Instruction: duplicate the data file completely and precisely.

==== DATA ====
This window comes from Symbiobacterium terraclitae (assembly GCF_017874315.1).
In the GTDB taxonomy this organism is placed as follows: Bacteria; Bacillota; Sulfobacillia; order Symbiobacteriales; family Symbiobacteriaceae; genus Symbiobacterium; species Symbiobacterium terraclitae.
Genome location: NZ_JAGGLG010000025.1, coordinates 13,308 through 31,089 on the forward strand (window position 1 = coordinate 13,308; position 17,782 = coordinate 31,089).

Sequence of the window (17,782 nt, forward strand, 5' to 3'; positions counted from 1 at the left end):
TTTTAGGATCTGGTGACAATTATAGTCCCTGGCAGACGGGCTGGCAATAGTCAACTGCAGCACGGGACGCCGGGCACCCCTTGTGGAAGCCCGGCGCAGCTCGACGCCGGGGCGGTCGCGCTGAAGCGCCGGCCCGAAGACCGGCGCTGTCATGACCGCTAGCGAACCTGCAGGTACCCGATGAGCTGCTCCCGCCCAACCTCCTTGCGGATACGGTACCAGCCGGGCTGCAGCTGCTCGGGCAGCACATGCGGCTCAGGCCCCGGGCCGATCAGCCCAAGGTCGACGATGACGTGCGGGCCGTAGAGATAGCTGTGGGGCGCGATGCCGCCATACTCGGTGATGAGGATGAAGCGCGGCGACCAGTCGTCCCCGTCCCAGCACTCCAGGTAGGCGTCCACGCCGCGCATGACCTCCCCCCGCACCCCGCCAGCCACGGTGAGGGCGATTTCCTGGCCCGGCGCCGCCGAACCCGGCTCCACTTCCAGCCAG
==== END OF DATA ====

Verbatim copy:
This window comes from Symbiobacterium terraclitae (assembly GCF_017874315.1).
In the GTDB taxonomy this organism is placed as follows: Bacteria; Bacillota; Sulfobacillia; order Symbiobacteriales; family Symbiobacteriaceae; genus Symbiobacterium; species Symbiobacterium terraclitae.
Genome location: NZ_JAGGLG010000025.1, coordinates 13,308 through 31,089 on the forward strand (window position 1 = coordinate 13,308; position 17,782 = coordinate 31,089).

Sequence of the window (17,782 nt, forward strand, 5' to 3'; positions counted from 1 at the left end):
TTTTAGGATCTGGTGACAATTATAGTCCCTGGCAGACGGGCTGGCAATAGTCAACTGCAGCACGGGACGCCGGGCACCCCTTGTGGAAGCCCGGCGCAGCTCGACGCCGGGGCGGTCGCGCTGAAGCGCCGGCCCGAAGACCGGCGCTGTCATGACCGCTAGCGAACCTGCAGGTACCCGATGAGCTGCTCCCGCCCAACCTCCTTGCGGATACGGTACCAGCCGGGCTGCAGCTGCTCGGGCAGCACATGCGGCTCAGGCCCCGGGCCGATCAGCCCAAGGTCGACGATGACGTGCGGGCCGTAGAGATAGCTGTGGGGCGCGATGCCGCCATACTCGGTGATGAGGATGAAGCGCGGCGACCAGTCGTCCCCGTCCCAGCACTCCAGGTAGGCGTCCACGCCGCGCATGACCTCCCCCCGCACCCCGCCAGCCACGGTGAGGGCGATTTCCTGGCCCGGCGCCGCCGAACCCGGCTCCACTTCCAGCCAG